This has been a great year in my career. I’ve been able to survive in New York solely on photography and have collaborated with a lot of people to give life to a vision. I’m totally grateful for all of this but have found myself lacking inspiration these last few weeks.
Yesterday, I went to Brotherhood Winery in Washingtonville, New York and brought my camera along for the ride. I hadn’t used my Lensbaby Composer Pro kit in a long time so I figured that I’d bring it and allow fun to seep into photography again (it’s easy to get burned out after a while). I purchased a tour at the winery. We went down into the cellars and the inspiration came at me with the damp, dank smell of this underground chamber. I reached into my camera bag, allowed certain feelings to come through and went nuts. I feel that this experience was all I needed to jumpstart inspiration so here I am, feeling as if I’ve returned from a long sleep.
July 21, 2013
I’m a big fan of the single glass optic from LensBaby. What’s a single glass optic from Lensbaby, you ask? It’s an optic that you insert inside your LensBaby kit to emulate the antique lenses from the early 1900s. Great for fashion, art or whatever else you’d like to do with it. I love everything LensBaby does but it’s not always practical for everyone.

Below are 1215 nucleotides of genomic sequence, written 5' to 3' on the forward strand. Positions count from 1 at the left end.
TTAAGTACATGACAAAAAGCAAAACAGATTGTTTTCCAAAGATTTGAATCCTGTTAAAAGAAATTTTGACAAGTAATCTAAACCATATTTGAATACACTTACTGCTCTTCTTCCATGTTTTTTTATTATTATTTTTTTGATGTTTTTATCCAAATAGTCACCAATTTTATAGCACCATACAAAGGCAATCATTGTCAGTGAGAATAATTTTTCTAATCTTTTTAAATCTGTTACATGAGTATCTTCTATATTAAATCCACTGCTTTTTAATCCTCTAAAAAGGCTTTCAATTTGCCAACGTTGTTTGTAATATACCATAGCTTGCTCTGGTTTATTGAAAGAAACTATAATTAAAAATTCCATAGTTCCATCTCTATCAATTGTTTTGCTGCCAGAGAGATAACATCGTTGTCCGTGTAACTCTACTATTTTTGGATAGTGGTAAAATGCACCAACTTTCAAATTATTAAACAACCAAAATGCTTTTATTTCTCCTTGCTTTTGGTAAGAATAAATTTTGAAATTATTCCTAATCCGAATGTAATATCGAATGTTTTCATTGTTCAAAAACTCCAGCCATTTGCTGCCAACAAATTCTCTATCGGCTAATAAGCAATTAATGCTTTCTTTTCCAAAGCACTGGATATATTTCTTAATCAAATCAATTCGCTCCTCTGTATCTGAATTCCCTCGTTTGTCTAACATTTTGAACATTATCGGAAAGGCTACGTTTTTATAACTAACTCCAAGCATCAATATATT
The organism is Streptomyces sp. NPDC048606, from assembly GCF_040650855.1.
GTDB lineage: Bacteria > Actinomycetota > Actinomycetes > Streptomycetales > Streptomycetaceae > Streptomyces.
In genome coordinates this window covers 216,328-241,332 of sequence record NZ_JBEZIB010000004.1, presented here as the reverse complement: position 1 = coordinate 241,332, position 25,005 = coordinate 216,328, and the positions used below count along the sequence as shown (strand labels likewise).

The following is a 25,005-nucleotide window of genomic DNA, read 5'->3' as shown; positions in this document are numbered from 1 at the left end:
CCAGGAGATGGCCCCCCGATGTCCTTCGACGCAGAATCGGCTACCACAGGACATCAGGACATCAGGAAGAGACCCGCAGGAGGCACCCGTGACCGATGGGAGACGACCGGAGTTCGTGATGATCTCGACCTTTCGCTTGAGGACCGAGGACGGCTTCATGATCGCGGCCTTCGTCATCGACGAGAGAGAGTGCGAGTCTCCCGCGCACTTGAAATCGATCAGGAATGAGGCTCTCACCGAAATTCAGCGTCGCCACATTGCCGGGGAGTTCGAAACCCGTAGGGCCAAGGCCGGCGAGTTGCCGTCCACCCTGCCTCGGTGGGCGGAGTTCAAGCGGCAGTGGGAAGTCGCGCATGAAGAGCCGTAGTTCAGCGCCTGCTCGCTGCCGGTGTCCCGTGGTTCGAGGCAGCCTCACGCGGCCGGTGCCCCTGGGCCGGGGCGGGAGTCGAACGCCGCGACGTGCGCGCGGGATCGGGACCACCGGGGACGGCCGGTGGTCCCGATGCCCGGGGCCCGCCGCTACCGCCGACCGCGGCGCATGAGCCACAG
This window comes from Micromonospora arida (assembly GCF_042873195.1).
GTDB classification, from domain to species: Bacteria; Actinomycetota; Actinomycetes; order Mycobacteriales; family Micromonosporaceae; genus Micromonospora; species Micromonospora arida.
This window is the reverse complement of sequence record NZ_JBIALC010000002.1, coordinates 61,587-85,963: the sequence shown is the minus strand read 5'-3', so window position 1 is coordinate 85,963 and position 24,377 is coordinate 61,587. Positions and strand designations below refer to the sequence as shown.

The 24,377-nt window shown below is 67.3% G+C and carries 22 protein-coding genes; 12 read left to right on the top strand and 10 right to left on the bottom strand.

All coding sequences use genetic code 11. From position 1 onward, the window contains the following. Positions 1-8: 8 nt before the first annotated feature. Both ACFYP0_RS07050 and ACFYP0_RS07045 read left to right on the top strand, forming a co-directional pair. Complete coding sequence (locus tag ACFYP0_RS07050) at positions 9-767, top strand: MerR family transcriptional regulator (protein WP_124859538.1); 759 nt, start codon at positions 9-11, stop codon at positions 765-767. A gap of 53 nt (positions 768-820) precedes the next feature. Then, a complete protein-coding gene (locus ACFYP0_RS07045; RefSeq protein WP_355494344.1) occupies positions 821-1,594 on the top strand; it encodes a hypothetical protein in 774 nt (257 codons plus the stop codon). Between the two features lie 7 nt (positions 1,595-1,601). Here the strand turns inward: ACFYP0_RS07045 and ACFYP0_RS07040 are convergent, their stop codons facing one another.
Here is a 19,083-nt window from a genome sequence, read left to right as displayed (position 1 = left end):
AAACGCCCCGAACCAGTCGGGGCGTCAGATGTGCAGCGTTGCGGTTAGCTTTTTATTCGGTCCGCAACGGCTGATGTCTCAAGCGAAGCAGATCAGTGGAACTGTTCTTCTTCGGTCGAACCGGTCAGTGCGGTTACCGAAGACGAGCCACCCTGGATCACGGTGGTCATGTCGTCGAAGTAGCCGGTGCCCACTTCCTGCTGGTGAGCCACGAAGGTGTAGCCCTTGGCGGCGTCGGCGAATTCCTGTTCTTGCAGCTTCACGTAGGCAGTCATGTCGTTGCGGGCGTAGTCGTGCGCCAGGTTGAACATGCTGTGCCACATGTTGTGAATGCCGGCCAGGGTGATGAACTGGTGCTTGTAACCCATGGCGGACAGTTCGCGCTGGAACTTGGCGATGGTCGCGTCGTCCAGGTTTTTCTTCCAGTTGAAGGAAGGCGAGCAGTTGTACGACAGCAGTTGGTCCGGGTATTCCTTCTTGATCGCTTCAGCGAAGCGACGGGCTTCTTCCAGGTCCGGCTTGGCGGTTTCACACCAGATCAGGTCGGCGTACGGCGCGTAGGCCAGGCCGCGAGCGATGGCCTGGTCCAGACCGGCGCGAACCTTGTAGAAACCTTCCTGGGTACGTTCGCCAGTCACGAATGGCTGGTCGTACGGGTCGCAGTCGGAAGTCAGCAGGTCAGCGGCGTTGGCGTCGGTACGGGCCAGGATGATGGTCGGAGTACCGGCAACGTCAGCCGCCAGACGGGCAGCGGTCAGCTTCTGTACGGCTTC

The single glass optic is essentially soft focus since the glass is not designed to be tack sharp. This may be anathema to some photographers but to those who are a bit more adventurous, this could prove to be the key to opening your minds to classical photography, which is when I raise my hand and say, “Me! Me!” There are what some may call drawbacks to the LensBaby since it’s a manual focus kit that could be a pain in the ass to deal with in uber-low lighting and when you don’t have a lot of time to get that shot. Also, some may not be willing to invest in a new lens that many would narrowly think is simply an art lens (although it is definitely not just that. Many photographers such as Fritz Liedtke uses it for much of his commercial and wedding work. Check out his work!)
For the photo below, I used Nikkor 50mm F/1.4 glass, which is known for being really friggin’ sharp — in fact it’s one of the sharpest lenses I’ve ever used. This is to illustrate that any glass can be used. This is demo so easy that you’ve probably done it by accident:
What you do is FIRST switch your lens from auto focus to manual focus. SECOND, make sure that your subject is tack sharp by adjusting the focus ring of the lens (you could also use auto focus to make sure that the focus on your subject is sharp and then select manual focus on your lens) then THIRD, twist the focus ring just a little so that the subject isn’t a blur but just sharp enough to make out the subject and get that old timey soft focus look. And then FOURTH — Experiment!
Most photographers know this and it’s very old hat so this post isn’t really geared to them but to those who are starting out, wanna do something different than usual and need some new inspiration or if you don’t want to spend more money on glass.
Had a little time between shoots to grab lunch and take my LensBaby for a ride.
+click on any photo to open gallery.